Robbie Feinberg

Education News Producer

Robbie grew up in New Hampshire, but has since written stories for radio stations from Washington, DC, to a fishing village in Alaska. Robbie graduated from the University of Maryland and got his start in public radio at the Transom Story Workshop in Woods Hole, Massachusetts. Before arriving at Maine Public Radio, he worked in the Midwest, where he covered everything from beer to migrant labor for public radio station WMUK in Kalamazoo, Michigan.

Ways to Connect

Robbie Feinberg / Maine Public

Thousands of students across the country walked out of their schools Wednesday in remembrance of the 17 victims of last month's school shooting in Parkland, Fla. and to protest for stricter gun laws. A major snowstorm delayed many school walkouts in Maine until Thursday. Some students were punished for their protests, but said they still felt empowered to take action.

Robbie Feinberg / Maine Public

Days before planned walkouts at thousands of schools across the country, students in the Bangor area say they want lawmakers to take action to prevent school shootings.

BRIAN BECHARD / Maine Public

Maine's Department of Education has proposed new rules that would make it easier for some people to become teachers. Instead of having to take a teacher prep program through a college, they could qualify by having enough "related" work experience. Opponents, including some professors in Maine's teacher preparation programs, say the new proposed rules could bring under-prepared teachers into the classroom and eventually cost districts more money.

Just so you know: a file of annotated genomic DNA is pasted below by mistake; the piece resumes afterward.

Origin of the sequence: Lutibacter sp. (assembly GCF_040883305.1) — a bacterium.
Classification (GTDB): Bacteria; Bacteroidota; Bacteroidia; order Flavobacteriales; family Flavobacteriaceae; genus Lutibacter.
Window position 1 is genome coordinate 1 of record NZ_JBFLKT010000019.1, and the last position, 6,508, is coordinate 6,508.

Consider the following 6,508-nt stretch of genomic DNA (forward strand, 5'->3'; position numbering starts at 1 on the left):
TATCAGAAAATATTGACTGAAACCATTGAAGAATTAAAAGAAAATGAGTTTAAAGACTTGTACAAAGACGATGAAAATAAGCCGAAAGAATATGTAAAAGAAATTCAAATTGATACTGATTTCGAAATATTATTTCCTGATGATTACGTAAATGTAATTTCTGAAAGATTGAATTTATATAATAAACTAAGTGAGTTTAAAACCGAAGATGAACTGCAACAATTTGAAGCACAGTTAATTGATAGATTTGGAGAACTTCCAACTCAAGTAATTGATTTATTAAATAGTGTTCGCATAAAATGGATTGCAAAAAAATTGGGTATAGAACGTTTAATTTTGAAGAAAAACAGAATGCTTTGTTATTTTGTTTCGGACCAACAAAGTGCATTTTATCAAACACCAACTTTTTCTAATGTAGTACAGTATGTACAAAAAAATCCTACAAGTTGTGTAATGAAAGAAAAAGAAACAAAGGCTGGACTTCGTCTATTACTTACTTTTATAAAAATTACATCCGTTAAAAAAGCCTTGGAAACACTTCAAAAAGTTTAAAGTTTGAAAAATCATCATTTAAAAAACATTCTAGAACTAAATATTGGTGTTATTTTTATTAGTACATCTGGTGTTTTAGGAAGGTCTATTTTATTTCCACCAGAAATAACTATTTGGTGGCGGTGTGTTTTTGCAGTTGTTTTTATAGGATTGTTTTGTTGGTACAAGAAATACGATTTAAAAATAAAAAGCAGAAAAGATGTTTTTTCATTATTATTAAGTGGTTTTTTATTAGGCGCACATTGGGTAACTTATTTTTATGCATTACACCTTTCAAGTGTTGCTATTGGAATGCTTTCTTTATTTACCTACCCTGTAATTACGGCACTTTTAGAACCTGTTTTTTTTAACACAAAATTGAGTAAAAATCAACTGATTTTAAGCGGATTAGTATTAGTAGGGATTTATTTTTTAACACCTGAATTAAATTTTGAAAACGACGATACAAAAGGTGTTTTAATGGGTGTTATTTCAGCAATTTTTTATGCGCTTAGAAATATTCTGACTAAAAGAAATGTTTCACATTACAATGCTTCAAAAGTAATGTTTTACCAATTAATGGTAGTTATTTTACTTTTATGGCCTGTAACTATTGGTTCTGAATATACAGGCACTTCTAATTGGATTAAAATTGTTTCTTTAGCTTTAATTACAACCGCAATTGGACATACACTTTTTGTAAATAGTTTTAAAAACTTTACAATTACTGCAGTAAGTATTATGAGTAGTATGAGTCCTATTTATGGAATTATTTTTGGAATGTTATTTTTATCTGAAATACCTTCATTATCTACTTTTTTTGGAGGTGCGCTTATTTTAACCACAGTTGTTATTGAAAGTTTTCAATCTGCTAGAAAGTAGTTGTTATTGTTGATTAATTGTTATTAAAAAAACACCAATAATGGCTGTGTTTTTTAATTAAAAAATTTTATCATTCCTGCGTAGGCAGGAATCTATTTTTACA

Robbie Feinberg / Maine Public

For more than a century, Maine has offered its own version of “school choice” called “town tuitioning”. If a student lives in a district without a public school at a certain grade level, the town and district will pay a specific rate to send that student to the public or private school of their choice.

After losing a lengthy lawsuit, the LePage administration is finally releasing millions of dollars in job training funds to Maine's regional workforce boards. But now proposed requirements on how to spend the money have some workforce board officials unsure if they can build the state's job training system back up to what it once was.

Robbie Feinberg / Maine Public

A lawyer representing Scarborough High School Principal David Creech says that the district's board of education has refused the principal's request to stay on as principal.

Creech announced his resignation earlier this month, following months of conflict in Scarborough over a new school start time policy that concerned some parents and teachers. But Creech's attorney, Bill Michaud, says the principal was pressured into resigning by the school's superintendent and received little explanation behind the decision.

Robbie Feinberg / Maine Public

Hundreds of students and parents flooded the sidewalks near Scarborough High School early Monday morning, protesting the resignation of the school’s principal, David Creech.

Robbie Feinberg / Maine Public